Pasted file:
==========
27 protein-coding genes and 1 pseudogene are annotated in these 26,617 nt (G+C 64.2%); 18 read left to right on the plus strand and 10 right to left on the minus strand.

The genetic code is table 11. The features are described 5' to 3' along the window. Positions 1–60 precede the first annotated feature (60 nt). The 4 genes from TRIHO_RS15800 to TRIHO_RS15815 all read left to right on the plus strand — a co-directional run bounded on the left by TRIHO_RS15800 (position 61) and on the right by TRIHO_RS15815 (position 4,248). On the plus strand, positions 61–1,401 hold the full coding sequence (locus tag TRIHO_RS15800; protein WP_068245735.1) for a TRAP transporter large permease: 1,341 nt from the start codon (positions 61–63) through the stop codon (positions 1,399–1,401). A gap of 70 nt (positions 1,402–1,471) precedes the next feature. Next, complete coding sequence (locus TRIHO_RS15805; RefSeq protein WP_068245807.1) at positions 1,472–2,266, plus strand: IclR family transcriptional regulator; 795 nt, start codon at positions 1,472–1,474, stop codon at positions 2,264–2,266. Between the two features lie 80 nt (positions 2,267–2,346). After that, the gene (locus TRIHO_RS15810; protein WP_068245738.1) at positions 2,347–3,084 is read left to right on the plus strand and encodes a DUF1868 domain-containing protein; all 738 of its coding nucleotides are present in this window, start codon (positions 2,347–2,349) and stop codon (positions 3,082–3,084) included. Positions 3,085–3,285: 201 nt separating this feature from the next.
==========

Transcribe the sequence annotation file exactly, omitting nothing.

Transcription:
27 protein-coding genes and 1 pseudogene are annotated in these 26,617 nt (G+C 64.2%); 18 read left to right on the plus strand and 10 right to left on the minus strand.

The genetic code is table 11. The features are described 5' to 3' along the window. Positions 1–60 precede the first annotated feature (60 nt). The 4 genes from TRIHO_RS15800 to TRIHO_RS15815 all read left to right on the plus strand — a co-directional run bounded on the left by TRIHO_RS15800 (position 61) and on the right by TRIHO_RS15815 (position 4,248). On the plus strand, positions 61–1,401 hold the full coding sequence (locus tag TRIHO_RS15800; protein WP_068245735.1) for a TRAP transporter large permease: 1,341 nt from the start codon (positions 61–63) through the stop codon (positions 1,399–1,401). A gap of 70 nt (positions 1,402–1,471) precedes the next feature. Next, complete coding sequence (locus TRIHO_RS15805; RefSeq protein WP_068245807.1) at positions 1,472–2,266, plus strand: IclR family transcriptional regulator; 795 nt, start codon at positions 1,472–1,474, stop codon at positions 2,264–2,266. Between the two features lie 80 nt (positions 2,267–2,346). After that, the gene (locus TRIHO_RS15810; protein WP_068245738.1) at positions 2,347–3,084 is read left to right on the plus strand and encodes a DUF1868 domain-containing protein; all 738 of its coding nucleotides are present in this window, start codon (positions 2,347–2,349) and stop codon (positions 3,082–3,084) included. Positions 3,085–3,285: 201 nt separating this feature from the next.